Despite such ravishing and apparently ‘pure’ achievements as the beginning and ending of Aguirre, Wrath of God and the beautiful slow-motion ski-jumps in The Great Ecstasy of Woodcarver Steiner, the present vogue for Werner Herzog as a ‘visionary’ artist is in some respects a curious phenomenon. Acclaimed for the strangeness of his various depictions and/or expressions of ‘madness’ and ‘obsession’, he is a director who approaches these topics with an abandon that invariably seems checked by his manner of presenting them. Perhaps because the transparency of his language is itself so mundane that any amount of ‘crazed’ material can pass through this medium without threatening the spectator’s safe, voyeuristic distance from it, he has managed to reconcile the seemingly irreconcilable realms of ‘humanism’ and self-centered fanaticism without ever forcing the contradictions between these positions into an audience’s consciousness. In contrast to a supposed failure of expression like Hawks’s Red Line 7000, which exploits the death-defying nihilism of car racers in such a way that it directly implicates the viewer in its temptations and absurdities, the ‘weirdness’ of Walter Steiner — like that of Kaspar Hauser or Aguirre — is successfully presented as that of an exotic zoo animal, encouraging sympathy without permitting empathy or any other sort of direct identification. “I’ll have to break my skull before they’ll believe me”, Steiner declares at one point, “…but probably they won’t listen until I give up”; and Herzog later quotes his remark, “50,000 people waiting to see me crash”. it is an implicit aspect of the director’s method that “they” in the first statement, and “people” in the second, are not allowed to rebound openly on the film’s audience. The fascination inherent in observing ‘deranged’ individuals has, of course, a long and venerable tradition behind it, much of which has little to do with art, visionary or otherwise. The curious aspect of Herzog’s work is that it focuses this fascination in such a way that the director himself is seen as an exotic creature — a sort of holy fool who somehow ‘finds’ his strangeness rather than constructs it — and the view is invited to ‘gaze over his shoulder’ at the results. Thus the true subject of this otherwise unexceptional documentary, the real object of its spectacle, is not simply Steiner himself but also the director’s own interest in him; and both, in turn, are presented as a kind of sensationalism — an exhibit of ‘content’ rather than a particular form of address. Unlike the tactics of Tod Browning’s Freaks, such a method cannot afford to confront an audience with its own morbidity. With the director himself on hand as a convenient surrogate, the spectator can emerge from the experience as spotless as a lamb, and the ‘fact’ of Steiner — like the fiction of Aguirre or the semi-fact of Hauser (characters who figure equally as stand-ins for the director) — merely becomes another source of romantic mystification about what the filmmaker is actually doing.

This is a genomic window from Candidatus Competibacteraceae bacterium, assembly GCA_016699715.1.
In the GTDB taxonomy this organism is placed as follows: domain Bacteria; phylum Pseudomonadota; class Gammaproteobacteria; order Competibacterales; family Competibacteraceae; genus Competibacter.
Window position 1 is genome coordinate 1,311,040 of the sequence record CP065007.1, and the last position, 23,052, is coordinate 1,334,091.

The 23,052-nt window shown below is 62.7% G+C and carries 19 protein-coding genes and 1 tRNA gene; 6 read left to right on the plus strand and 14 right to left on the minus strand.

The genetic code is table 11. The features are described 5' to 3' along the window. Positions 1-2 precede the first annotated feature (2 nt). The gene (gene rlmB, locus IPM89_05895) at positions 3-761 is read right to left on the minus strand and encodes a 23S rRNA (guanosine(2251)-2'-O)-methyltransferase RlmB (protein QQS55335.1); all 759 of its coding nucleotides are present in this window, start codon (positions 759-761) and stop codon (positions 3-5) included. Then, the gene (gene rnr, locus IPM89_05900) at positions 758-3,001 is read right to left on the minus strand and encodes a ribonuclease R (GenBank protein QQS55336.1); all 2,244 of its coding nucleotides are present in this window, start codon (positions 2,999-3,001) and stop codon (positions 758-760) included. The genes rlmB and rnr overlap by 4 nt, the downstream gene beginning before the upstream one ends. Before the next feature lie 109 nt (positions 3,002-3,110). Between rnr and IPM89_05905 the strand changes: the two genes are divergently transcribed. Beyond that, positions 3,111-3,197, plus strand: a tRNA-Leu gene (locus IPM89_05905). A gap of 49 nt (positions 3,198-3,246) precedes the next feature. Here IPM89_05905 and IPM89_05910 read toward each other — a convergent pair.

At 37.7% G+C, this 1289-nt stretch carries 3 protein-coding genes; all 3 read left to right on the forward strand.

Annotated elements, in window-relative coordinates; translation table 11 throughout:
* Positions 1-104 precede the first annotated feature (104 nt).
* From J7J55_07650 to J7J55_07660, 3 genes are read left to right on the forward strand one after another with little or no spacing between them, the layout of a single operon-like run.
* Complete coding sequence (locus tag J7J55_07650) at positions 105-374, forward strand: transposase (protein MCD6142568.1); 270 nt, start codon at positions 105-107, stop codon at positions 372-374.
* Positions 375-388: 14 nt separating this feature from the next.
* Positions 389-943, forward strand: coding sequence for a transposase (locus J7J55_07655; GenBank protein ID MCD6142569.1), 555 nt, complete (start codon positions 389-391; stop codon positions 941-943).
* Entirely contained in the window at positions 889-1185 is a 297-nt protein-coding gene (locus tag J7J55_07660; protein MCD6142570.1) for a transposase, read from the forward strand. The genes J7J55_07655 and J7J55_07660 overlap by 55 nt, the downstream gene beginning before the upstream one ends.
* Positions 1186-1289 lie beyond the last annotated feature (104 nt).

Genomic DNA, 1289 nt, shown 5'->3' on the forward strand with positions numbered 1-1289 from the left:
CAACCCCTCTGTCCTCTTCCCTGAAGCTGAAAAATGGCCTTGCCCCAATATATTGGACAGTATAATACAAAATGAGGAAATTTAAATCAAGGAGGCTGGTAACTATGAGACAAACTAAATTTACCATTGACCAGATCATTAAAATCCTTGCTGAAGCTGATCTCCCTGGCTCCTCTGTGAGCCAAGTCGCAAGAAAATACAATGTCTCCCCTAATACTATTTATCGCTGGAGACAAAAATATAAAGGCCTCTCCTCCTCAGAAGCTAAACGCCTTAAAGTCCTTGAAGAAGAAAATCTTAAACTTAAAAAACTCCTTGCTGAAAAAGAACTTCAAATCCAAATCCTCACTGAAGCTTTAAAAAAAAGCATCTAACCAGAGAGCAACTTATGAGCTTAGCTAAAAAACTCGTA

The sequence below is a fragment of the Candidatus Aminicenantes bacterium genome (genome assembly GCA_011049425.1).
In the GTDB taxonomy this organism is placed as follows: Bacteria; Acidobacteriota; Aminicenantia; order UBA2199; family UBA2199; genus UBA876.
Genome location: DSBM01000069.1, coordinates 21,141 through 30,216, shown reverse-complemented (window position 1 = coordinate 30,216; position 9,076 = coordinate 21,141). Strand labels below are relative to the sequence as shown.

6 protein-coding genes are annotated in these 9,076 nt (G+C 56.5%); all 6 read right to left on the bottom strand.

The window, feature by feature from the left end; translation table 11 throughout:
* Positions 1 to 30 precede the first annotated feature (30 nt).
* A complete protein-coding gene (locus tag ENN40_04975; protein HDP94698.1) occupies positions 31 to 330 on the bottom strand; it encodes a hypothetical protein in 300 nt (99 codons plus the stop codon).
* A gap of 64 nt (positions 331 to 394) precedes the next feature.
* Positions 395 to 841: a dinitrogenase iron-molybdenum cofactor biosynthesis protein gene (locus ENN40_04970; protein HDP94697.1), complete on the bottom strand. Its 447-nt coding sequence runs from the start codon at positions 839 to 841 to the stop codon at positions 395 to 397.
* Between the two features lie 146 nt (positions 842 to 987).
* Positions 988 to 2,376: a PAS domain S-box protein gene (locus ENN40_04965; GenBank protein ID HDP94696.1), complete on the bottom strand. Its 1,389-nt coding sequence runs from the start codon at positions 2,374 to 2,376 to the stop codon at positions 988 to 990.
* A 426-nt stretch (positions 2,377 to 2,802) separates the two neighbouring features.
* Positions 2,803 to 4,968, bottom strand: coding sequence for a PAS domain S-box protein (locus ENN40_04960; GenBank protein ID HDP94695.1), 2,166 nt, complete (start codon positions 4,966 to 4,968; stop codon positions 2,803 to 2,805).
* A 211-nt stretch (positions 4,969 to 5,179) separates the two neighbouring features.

— Monthly Film Bulletin, vol. 44, no. 516, January 1977